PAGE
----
A: You'd have to ask Bruno Bonnell that one. My own take on it is that I guess with the Toon-Shading and lower level of difficulty (we were very careful to make sure that the game could be enjoyed by everyone) we seem to be a little more GameCube friendly, as opposed to the darker version of Superman the X-Box guys created.
A: Not really, we'd started the conversion before the release of the game, so at that time we couldn't be sure how the PS2 version would do. As a team we wanted to improve the game and I'd wanted to work with the GameCube to see what we could pull off with it.
Q: Will the same cheats that applied in the PS2 version work in the GameCube version?
A: Now that would be telling. :) You can try them, but don't complain if what you get is not what you expected! Actually on the subject of cheats, there are quite a few more in there, including some very nice surprises.
Sadly, one we couldn't get to work quite right, was we did have the Atari 2600 version of Superman running on the GameCube. I have a version on my desk with it almost there (everything but the sound) but we just ran out of time to get it working properly.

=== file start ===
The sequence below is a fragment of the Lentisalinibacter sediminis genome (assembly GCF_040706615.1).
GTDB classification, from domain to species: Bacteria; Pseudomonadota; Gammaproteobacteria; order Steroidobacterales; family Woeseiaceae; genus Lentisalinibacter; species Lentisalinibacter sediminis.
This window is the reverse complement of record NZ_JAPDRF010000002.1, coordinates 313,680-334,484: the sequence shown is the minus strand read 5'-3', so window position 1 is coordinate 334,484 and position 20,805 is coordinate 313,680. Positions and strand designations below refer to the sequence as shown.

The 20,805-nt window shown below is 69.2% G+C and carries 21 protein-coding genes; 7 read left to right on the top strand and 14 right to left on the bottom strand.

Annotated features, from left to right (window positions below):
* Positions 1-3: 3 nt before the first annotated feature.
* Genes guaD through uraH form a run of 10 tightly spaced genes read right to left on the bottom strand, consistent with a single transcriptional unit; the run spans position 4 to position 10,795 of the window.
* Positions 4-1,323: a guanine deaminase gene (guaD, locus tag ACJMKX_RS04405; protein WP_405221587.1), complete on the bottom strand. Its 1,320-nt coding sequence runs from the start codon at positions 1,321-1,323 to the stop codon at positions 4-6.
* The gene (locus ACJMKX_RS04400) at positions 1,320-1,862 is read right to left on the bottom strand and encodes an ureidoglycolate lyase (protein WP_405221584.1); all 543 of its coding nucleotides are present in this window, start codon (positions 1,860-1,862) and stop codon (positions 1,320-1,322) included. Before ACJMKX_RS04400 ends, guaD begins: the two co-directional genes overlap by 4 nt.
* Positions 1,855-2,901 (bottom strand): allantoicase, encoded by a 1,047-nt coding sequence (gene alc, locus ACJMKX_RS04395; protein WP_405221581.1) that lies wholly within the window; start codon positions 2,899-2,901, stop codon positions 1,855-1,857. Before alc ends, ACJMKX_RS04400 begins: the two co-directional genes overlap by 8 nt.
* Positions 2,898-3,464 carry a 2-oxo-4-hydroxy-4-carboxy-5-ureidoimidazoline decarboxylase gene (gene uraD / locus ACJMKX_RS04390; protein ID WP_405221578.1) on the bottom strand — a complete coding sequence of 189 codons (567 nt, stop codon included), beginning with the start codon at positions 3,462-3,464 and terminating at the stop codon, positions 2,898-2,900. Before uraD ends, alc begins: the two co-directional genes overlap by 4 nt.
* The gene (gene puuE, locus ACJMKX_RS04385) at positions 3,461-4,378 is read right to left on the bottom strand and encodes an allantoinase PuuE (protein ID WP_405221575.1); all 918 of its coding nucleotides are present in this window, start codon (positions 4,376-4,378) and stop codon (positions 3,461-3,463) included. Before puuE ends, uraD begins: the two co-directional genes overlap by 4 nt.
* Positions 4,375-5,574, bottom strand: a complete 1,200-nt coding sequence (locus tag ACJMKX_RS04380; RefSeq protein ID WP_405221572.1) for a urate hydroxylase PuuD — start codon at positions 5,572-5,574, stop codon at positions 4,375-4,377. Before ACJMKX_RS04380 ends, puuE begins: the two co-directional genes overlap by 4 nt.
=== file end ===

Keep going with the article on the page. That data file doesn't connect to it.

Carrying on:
A: We all have the Superman Homepage as one of our favorites, pretty much every member of the team is a Superman fan, so we've used it to keep up to date with happenings in the Superman universe. Through development of the game on both platforms we've used it as reference to find inspiration from outside the animated series and to gauge peoples experience with Superman to try and deliver something that would please all the fans (not just ourselves). Really this is one of the best places on the web to keep track of all things Superman, so keep up the excellent work!
Thanks for allowing the Superman Homepage to interview you!